Farmer, P. O. West York, born December 25, 1828, in Crawford County, Ill. His great-grandfather, Jessie Buckner, was a man of considerable wealth and renown. He was a minister of the Baptist Church for forty years, having formerly been an officer in the Revolutionary war. He married Mary Pyle. Their son, Elisha, was born in Chatham County, N.C., he died there in 1829. He married Sarah Steele, born in North Carolina, she died in 1842, in Clark County, Ill. Her son, John Buckner, was born July 26, 1805, in North Carolina, he died December 15, 1876, in this county. He came to Crawford County in 1828. He was married March 3, 1825, in Tennessee, to Margaret Decker, born October 3, 1806, in Smith County, Tenn. She was a daughter of Frederick and Anna (Earnest) Decker. Mrs. Anna Decker’s father, Andrew Earnest, and his six sons, viz.: Capt. Andrew, John, George, Peter, Daniel and Christopher were all soldiers in the Revolution. Andrew Earnest, Sr., was a wealthy shad fisher in Philadelphia; he married Katie Sommers, a sister of Gen. Sommers, of Revolutionary fame, who raised and commanded a regiment of German troops from Pennsylvania. Andrew Earnest, Sr., received several land grants from the United States, of which he made no use whatever, and it, together with property in Philadelphia, belongs, property to his heirs. Mrs. Margaret Buckner is yet living, at the home of her only son, Frederick E., who was educated in Smith County, Tenn., to which place he moved back, with his parents in 1829. He was also married there to Miss Avaline Vantrease, born 1831, in Tennessee; she died in 1866. She was the mother of two children, viz: Margaret F., deceased, former wife of Robert Waire, and the mother of Eva, Lydia, and Freddy. Julia Ann, wife of C. S. Buckner, and the mother of Emma R. Mr. Buckner was married a second time to Bethiah Snipes, born 1835, in Tennessee; she died there 1872. She was the mother of Martha E., born October 19, 1868; and John W., born January 28, 1871; he died December 27, 1879. Our subject was joined in matrimony a third time, November 8, 1877, in this county, to Miss Rebecca L. Richards, born August 28, 1851, in Ohio; daughter of Thomas and Mary A. (Brown) Richards. Mr. Buckner obeyed the call of his country by enlisting November 1, 1864, in the Fourth Regiment of Mounted Infantry, Tennessee Volunteers, Col. Blackburn, serving till close of war. Mr. Buckner came back to this county in 1876. He has 340 acres of land with good improvements. Mr. and Mrs. Buckner are members of the Methodist Episcopal Church. He is a member of the Masonic fraternity and also the G. A. R. In politics, he is independent.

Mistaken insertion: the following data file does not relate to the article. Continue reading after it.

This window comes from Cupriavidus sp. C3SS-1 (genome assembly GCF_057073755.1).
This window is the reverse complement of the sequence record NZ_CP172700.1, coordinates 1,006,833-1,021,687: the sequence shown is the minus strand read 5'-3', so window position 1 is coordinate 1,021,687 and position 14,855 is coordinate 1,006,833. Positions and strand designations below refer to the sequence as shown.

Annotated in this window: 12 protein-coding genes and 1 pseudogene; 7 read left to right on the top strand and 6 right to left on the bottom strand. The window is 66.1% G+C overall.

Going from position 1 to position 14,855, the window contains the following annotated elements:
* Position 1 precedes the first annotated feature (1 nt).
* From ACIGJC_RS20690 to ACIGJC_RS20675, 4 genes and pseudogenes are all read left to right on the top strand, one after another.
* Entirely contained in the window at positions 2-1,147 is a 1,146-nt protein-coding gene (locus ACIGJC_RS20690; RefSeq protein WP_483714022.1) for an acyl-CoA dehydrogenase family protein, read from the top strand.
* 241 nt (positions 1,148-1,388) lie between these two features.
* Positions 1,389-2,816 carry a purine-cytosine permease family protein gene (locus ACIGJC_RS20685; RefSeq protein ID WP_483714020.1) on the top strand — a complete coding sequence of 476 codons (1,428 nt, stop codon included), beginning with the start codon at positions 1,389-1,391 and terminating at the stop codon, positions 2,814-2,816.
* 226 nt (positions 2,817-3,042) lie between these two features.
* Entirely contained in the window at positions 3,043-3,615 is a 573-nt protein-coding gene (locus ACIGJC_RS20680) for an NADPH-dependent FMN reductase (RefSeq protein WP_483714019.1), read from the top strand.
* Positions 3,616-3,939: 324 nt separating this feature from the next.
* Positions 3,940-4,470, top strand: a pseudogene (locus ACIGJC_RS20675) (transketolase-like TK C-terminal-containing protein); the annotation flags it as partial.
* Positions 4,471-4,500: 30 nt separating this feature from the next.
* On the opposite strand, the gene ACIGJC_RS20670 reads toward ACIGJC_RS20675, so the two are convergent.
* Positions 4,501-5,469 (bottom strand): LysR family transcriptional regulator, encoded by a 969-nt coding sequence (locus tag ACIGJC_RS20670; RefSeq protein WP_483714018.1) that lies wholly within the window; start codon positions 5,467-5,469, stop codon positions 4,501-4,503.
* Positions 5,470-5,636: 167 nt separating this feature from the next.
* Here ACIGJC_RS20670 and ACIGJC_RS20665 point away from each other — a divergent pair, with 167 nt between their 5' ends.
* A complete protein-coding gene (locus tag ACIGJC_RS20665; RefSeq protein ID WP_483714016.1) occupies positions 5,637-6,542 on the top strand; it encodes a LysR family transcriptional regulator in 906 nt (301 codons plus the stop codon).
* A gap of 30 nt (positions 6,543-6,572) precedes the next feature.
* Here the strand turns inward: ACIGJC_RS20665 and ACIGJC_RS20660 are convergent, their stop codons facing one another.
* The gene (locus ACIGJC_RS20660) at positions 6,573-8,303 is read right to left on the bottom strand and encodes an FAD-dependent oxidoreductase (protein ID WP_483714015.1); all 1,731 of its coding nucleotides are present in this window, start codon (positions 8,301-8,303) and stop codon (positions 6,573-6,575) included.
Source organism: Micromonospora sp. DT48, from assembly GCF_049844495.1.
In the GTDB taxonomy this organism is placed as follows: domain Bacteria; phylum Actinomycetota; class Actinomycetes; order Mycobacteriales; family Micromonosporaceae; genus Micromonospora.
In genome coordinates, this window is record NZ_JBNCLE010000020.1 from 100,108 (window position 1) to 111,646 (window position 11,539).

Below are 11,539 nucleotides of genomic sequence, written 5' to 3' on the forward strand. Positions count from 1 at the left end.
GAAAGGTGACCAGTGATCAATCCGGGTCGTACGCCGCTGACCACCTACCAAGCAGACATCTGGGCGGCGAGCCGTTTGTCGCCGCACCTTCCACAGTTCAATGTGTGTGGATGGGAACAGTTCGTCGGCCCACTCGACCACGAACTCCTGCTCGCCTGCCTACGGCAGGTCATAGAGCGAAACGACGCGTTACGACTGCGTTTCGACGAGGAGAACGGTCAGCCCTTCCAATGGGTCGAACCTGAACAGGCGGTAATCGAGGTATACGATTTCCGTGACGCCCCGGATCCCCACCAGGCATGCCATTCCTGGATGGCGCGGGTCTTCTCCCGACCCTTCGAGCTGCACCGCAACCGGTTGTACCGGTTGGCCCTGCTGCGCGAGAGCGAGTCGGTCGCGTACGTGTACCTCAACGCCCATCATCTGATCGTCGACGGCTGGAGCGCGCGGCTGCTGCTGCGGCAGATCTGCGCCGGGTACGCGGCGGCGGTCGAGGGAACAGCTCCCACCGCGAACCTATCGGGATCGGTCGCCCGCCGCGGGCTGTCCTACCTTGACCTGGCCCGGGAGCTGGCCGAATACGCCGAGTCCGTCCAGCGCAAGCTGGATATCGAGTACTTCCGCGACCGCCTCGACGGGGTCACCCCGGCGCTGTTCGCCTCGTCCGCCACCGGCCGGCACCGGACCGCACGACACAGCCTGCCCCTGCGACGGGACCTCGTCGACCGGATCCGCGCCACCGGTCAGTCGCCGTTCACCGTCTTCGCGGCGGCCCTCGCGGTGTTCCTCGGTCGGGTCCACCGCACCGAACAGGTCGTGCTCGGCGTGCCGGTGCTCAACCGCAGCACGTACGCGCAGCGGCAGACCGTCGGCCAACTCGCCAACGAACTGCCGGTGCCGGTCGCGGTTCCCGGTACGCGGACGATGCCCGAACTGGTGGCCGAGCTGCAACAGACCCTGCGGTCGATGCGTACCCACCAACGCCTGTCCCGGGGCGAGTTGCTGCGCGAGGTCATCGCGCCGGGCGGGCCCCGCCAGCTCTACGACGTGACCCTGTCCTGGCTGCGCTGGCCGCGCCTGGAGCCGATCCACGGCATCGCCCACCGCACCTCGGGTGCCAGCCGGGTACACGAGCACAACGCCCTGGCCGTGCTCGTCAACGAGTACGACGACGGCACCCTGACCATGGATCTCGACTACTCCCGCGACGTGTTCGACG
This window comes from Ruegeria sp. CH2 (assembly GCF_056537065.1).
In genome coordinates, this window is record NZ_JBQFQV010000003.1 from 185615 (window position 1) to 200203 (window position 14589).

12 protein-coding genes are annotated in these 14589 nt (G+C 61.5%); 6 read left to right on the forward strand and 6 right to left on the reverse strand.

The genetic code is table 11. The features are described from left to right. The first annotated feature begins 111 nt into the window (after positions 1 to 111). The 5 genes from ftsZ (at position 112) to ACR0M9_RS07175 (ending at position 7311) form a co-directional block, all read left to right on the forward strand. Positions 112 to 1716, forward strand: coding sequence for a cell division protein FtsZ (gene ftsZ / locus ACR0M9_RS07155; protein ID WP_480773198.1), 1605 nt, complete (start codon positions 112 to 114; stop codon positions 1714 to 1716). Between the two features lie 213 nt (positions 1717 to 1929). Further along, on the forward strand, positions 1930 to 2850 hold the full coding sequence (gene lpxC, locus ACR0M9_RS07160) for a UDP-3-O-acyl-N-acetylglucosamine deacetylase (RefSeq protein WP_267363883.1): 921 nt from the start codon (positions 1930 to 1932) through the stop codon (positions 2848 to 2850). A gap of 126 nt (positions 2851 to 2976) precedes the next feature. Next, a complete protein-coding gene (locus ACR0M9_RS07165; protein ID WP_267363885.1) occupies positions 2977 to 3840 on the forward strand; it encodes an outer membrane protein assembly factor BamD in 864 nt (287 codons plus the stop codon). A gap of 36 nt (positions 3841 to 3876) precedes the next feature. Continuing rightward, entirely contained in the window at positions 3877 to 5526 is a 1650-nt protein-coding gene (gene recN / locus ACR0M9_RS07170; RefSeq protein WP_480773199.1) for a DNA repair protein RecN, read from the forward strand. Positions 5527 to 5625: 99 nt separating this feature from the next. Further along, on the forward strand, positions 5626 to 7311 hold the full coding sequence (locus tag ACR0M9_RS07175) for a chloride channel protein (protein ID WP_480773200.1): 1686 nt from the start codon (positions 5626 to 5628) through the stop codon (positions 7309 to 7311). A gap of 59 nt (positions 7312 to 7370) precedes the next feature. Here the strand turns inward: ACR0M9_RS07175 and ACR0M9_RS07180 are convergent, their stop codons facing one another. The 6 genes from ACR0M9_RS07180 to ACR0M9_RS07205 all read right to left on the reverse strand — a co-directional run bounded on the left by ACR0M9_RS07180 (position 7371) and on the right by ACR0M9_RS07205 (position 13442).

York Township